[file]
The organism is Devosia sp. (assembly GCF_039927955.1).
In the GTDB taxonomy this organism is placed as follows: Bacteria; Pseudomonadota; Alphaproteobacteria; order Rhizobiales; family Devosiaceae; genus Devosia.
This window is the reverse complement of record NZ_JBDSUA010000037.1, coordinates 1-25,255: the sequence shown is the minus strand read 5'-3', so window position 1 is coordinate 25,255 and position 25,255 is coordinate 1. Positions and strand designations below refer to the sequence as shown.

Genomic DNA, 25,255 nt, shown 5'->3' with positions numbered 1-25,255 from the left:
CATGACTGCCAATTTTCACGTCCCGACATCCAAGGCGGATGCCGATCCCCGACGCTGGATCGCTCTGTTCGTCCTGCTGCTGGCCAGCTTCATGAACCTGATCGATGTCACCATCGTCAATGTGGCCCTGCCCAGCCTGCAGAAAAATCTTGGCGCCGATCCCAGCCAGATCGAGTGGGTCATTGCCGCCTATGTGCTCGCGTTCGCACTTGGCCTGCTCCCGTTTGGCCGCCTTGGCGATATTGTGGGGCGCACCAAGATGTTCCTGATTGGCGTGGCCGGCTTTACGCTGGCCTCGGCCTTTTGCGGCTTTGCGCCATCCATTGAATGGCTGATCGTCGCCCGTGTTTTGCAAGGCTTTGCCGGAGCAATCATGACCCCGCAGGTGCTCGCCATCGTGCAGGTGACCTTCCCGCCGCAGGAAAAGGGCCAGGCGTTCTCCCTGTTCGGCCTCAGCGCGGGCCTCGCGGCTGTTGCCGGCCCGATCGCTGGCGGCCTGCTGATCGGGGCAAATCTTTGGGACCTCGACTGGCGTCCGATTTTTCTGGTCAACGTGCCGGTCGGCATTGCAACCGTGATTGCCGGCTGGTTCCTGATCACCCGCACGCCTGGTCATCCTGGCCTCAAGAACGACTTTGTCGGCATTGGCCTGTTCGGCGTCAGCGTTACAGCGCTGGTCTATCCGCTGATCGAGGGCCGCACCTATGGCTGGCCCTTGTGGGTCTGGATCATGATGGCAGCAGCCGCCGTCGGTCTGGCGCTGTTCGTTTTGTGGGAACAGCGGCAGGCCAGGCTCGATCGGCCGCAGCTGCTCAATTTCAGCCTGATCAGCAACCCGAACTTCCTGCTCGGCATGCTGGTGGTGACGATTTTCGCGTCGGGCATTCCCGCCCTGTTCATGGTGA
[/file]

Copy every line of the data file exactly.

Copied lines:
The organism is Devosia sp. (assembly GCF_039927955.1).
In the GTDB taxonomy this organism is placed as follows: Bacteria; Pseudomonadota; Alphaproteobacteria; order Rhizobiales; family Devosiaceae; genus Devosia.
This window is the reverse complement of record NZ_JBDSUA010000037.1, coordinates 1-25,255: the sequence shown is the minus strand read 5'-3', so window position 1 is coordinate 25,255 and position 25,255 is coordinate 1. Positions and strand designations below refer to the sequence as shown.

Genomic DNA, 25,255 nt, shown 5'->3' with positions numbered 1-25,255 from the left:
CATGACTGCCAATTTTCACGTCCCGACATCCAAGGCGGATGCCGATCCCCGACGCTGGATCGCTCTGTTCGTCCTGCTGCTGGCCAGCTTCATGAACCTGATCGATGTCACCATCGTCAATGTGGCCCTGCCCAGCCTGCAGAAAAATCTTGGCGCCGATCCCAGCCAGATCGAGTGGGTCATTGCCGCCTATGTGCTCGCGTTCGCACTTGGCCTGCTCCCGTTTGGCCGCCTTGGCGATATTGTGGGGCGCACCAAGATGTTCCTGATTGGCGTGGCCGGCTTTACGCTGGCCTCGGCCTTTTGCGGCTTTGCGCCATCCATTGAATGGCTGATCGTCGCCCGTGTTTTGCAAGGCTTTGCCGGAGCAATCATGACCCCGCAGGTGCTCGCCATCGTGCAGGTGACCTTCCCGCCGCAGGAAAAGGGCCAGGCGTTCTCCCTGTTCGGCCTCAGCGCGGGCCTCGCGGCTGTTGCCGGCCCGATCGCTGGCGGCCTGCTGATCGGGGCAAATCTTTGGGACCTCGACTGGCGTCCGATTTTTCTGGTCAACGTGCCGGTCGGCATTGCAACCGTGATTGCCGGCTGGTTCCTGATCACCCGCACGCCTGGTCATCCTGGCCTCAAGAACGACTTTGTCGGCATTGGCCTGTTCGGCGTCAGCGTTACAGCGCTGGTCTATCCGCTGATCGAGGGCCGCACCTATGGCTGGCCCTTGTGGGTCTGGATCATGATGGCAGCAGCCGCCGTCGGTCTGGCGCTGTTCGTTTTGTGGGAACAGCGGCAGGCCAGGCTCGATCGGCCGCAGCTGCTCAATTTCAGCCTGATCAGCAACCCGAACTTCCTGCTCGGCATGCTGGTGGTGACGATTTTCGCGTCGGGCATTCCCGCCCTGTTCATGGTGA